Five Things That Are Cool, Part II*
*(part one here)
1. Interpol's song "Evil" from their hip new CD "Antics". The alterna-rock group moves past their Joy Division fixation that kinda marred their first album as derivative, and creates happier, bouncy but pensive robot dance music. This boppy track keeps going through my head nonstop. It's like a Smiths tribute band reunion mixed with a New Order convention. "You're weightless, semi-erotic / You need someone to take you there..." Groove on.

2. Snikt! I haven't bought a "Wolverine" comic in years but picked up Mark Millar and John Romita Jr.'s debut on the book, Wolverine #20, yesterday. It's a fun ride, with always-great Romita art backed up by a decent Millar script wherein Wolverine is captured by ninjas (ninjas!) and brainwashed to become EEEvil. Not the freshest idea but good execution and the promise of a mean Wolverine tearing his way through the Marvel Universe (confrontations promised with Fantastic Four, Captain America and X-Men in future issues) is inviting carnage. Ol' fashioned superheroics but who can resist a Wolverine run amok? Part one of six, off to a good start. Grade: B+

3. The season's niftiest new TV show "Lost" continues to impress. Episode 3 last night was a nailbiter, with honest tension as more about the castaways and their past is revealed, characters are more developed, and mystery heightens. Just what is the deal with the mysterious Mr. Locke? What did Kate do? When will they run out of food? Why a polar bear? Great action soap opera drama with style, the best reality show that never was.

4. Clerks X 10th anniversary 3-DVD set. Hours and hours and hours more of snoochy-boochie goodness. Spent much time this weekend poring through the contents of this disc, including full-length documentary and cast reunion Q&A. A must for any Kevin Smith fan.

5. Babies who eat squash!

Thursday, October 7, 2004

Oh, the humanity. I can't wait for Election Day. Yeah, I'm dying to know who our next president will be, and hope it's not the current guy, but in general I'm just so ready to get past the bickering, sniping and sloganeering that passes for political discourse these days. You see, the last couple weeks, while my editor's been on vacation, it's fallen to me to approve most of the letters to the editor that come in to the paper. During an election year, with presidential, state, local issues on the ballot, it's a frickin' flood of letters. I've been averaging anywhere between 20-40 a day recently. And let me tell you, it's gripping reading.

Most aren't worth the paper they're written on -- regurgitated talking points endorsing candidate A or B. They're just dull, and I fail to see how they persuade anybody but the writer's immediate family. Then there are just the pure savage ones, using slash-and-burn venom to attack the candidate they're against. Some of them are just plain kooky and get tossed out entirely -- for being too long or violating common decency or just being bizarro. I'm thinking of this rejected 4-page handwritten gem the other week that managed to quote extensively from the book of Revelations, let me know that AIDS is God's punishment, the Jews will burn soon, and warned of the end times, before finishing up to tell us to vote for Bush because God put him there. Hey, if it's the end times, why vote at all? The occasional letter that actually makes an original or thoughtful point stands out like a diamond in the sewers.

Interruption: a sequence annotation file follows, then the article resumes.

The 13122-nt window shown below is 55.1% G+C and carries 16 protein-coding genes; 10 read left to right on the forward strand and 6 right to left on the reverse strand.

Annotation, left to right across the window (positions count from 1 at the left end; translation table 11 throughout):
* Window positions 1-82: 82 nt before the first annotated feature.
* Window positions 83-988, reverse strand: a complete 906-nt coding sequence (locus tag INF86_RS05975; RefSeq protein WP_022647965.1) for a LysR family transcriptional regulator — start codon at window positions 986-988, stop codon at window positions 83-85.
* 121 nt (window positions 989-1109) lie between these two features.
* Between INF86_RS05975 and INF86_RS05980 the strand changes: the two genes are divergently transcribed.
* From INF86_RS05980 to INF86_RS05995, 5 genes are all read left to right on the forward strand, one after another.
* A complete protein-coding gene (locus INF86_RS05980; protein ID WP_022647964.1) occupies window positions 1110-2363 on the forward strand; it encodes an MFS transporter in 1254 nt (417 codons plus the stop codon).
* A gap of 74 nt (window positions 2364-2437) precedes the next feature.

Anyway, reading so much dogma just sickens you that much more of the whole circus. It's part of it, and part of the democratic process, but sometimes it's hard to hear the "truth" for all the noise in between. I put my bias aside to read the letters with an open mind and only can those that violate the aforementioned rules. You just kind of shut off the opinionated part of your brain when you do this. It's like being a Stepford Wife.

Best of all are what other editorial page editors call "astroturf" -- campaign-created form letters spammed out from all over the country. I got one, pro-Kerry, last week that was the exact same letter from four different people. Both sides are doing it, and see nothing odd about the idea of having someone sign their name to a letter not actually authored by them. When we call people on it, their response is often "but I agree with it!", as if that makes sanctioned plagiarism OK. I at least respect the people who go to the trouble to actually WRITE a letter far more than those who just rubber-stamp one because they're too brainwashed to think for themselves. A month from today, it'll all be over, for better or worse, and regardless of the results I'll be happy to put this ugly political year behind me.

Wednesday, October 6, 2004


The Shipping News